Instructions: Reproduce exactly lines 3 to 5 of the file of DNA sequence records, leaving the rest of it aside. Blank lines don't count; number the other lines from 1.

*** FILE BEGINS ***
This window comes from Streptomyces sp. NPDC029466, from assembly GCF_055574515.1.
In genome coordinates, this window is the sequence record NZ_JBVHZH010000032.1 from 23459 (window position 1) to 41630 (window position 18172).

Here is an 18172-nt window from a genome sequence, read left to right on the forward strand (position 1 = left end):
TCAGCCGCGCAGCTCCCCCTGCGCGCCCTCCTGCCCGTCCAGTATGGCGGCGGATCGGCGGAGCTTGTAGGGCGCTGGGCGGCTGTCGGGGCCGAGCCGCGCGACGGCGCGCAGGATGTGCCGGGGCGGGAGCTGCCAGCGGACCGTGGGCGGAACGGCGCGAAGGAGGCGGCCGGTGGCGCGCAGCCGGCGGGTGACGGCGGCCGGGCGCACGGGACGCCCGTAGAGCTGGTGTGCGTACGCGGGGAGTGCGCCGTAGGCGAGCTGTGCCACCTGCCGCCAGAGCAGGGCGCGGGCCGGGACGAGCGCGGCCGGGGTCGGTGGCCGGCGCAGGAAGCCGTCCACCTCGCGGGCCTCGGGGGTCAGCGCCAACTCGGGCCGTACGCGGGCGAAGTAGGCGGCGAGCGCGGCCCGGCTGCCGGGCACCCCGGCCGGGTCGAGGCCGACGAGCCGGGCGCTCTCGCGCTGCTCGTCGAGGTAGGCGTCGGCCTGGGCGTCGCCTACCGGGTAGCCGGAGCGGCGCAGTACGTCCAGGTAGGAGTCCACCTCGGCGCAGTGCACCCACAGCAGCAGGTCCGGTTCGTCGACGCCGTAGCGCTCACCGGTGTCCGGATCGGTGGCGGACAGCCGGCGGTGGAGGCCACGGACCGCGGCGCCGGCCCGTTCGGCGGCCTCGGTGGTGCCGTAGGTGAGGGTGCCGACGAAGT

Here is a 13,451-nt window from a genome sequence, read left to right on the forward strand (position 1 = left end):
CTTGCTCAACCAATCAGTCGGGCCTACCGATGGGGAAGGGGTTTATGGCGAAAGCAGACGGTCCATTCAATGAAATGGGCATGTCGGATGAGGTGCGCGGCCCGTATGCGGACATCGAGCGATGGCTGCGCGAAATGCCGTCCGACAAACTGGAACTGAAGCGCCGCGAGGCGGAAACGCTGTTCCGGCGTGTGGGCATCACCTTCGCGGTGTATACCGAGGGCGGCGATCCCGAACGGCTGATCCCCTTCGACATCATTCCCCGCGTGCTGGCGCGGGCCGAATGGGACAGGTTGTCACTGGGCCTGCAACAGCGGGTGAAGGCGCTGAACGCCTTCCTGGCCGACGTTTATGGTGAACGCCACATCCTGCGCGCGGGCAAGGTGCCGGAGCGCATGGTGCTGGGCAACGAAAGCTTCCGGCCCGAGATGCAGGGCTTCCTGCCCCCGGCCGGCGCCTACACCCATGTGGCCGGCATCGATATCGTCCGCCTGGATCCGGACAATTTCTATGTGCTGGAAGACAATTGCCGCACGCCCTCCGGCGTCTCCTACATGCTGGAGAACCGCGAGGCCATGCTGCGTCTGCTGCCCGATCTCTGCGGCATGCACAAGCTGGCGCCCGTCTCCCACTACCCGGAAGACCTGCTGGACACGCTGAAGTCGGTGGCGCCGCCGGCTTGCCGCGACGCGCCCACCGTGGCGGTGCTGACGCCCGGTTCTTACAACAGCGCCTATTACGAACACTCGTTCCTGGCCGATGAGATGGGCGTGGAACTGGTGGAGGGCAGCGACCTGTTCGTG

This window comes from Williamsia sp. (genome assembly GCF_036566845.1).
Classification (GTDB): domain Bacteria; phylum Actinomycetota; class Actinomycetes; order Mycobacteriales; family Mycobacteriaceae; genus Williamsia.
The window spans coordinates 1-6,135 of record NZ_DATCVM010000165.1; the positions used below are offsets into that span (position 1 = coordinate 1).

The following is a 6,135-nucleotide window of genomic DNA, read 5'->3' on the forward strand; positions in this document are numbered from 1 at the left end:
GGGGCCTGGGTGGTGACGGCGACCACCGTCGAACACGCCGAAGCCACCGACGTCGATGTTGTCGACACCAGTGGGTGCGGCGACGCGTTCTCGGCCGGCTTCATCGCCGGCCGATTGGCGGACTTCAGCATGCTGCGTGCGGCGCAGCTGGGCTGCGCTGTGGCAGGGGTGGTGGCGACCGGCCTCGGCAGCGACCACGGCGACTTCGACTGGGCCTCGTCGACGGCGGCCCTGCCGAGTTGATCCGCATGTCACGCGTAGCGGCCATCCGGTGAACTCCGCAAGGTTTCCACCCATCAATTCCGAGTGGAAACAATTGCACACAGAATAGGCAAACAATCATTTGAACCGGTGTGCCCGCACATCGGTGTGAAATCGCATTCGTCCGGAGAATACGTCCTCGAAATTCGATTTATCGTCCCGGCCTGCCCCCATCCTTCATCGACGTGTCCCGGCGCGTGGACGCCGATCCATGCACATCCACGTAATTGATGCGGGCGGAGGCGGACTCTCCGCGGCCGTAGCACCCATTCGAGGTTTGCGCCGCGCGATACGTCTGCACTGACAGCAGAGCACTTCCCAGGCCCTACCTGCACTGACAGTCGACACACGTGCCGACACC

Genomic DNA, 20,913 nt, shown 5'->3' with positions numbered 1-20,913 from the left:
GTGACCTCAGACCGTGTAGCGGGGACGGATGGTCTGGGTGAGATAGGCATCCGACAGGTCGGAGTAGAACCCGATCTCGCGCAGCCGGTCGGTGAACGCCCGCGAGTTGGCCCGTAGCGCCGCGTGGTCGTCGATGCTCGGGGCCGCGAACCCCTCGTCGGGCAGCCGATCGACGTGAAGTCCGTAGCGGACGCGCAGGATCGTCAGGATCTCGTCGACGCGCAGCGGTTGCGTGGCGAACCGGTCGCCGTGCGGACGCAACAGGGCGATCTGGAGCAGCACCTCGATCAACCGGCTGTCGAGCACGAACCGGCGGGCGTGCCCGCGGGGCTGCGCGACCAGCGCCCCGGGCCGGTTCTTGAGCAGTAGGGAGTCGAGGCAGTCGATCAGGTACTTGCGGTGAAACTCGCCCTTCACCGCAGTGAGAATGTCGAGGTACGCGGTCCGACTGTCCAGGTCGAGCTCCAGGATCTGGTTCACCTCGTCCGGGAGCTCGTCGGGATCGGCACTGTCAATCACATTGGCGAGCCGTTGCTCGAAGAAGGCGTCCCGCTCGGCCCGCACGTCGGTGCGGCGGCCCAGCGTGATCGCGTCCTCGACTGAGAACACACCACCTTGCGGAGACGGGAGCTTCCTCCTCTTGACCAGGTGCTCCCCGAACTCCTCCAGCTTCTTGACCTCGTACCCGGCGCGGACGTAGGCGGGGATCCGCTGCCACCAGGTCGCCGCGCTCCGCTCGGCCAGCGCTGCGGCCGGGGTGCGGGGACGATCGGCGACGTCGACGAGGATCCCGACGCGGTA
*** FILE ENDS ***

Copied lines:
Here is an 18172-nt window from a genome sequence, read left to right on the forward strand (position 1 = left end):
TCAGCCGCGCAGCTCCCCCTGCGCGCCCTCCTGCCCGTCCAGTATGGCGGCGGATCGGCGGAGCTTGTAGGGCGCTGGGCGGCTGTCGGGGCCGAGCCGCGCGACGGCGCGCAGGATGTGCCGGGGCGGGAGCTGCCAGCGGACCGTGGGCGGAACGGCGCGAAGGAGGCGGCCGGTGGCGCGCAGCCGGCGGGTGACGGCGGCCGGGCGCACGGGACGCCCGTAGAGCTGGTGTGCGTACGCGGGGAGTGCGCCGTAGGCGAGCTGTGCCACCTGCCGCCAGAGCAGGGCGCGGGCCGGGACGAGCGCGGCCGGGGTCGGTGGCCGGCGCAGGAAGCCGTCCACCTCGCGGGCCTCGGGGGTCAGCGCCAACTCGGGCCGTACGCGGGCGAAGTAGGCGGCGAGCGCGGCCCGGCTGCCGGGCACCCCGGCCGGGTCGAGGCCGACGAGCCGGGCGCTCTCGCGCTGCTCGTCGAGGTAGGCGTCGGCCTGGGCGTCGCCTACCGGGTAGCCGGAGCGGCGCAGTACGTCCAGGTAGGAGTCCACCTCGGCGCAGTGCACCCACAGCAGCAGGTCCGGTTCGTCGACGCCGTAGCGCTCACCGGTGTCCGGATCGGTGGCGGACAGCCGGCGGTGGAGGCCACGGACCGCGGCGCCGGCCCGTTCGGCGGCCTCGGTGGTGCCGTAGGTGAGGGTGCCGACGAAGT

Here is a 13,451-nt window from a genome sequence, read left to right on the forward strand (position 1 = left end):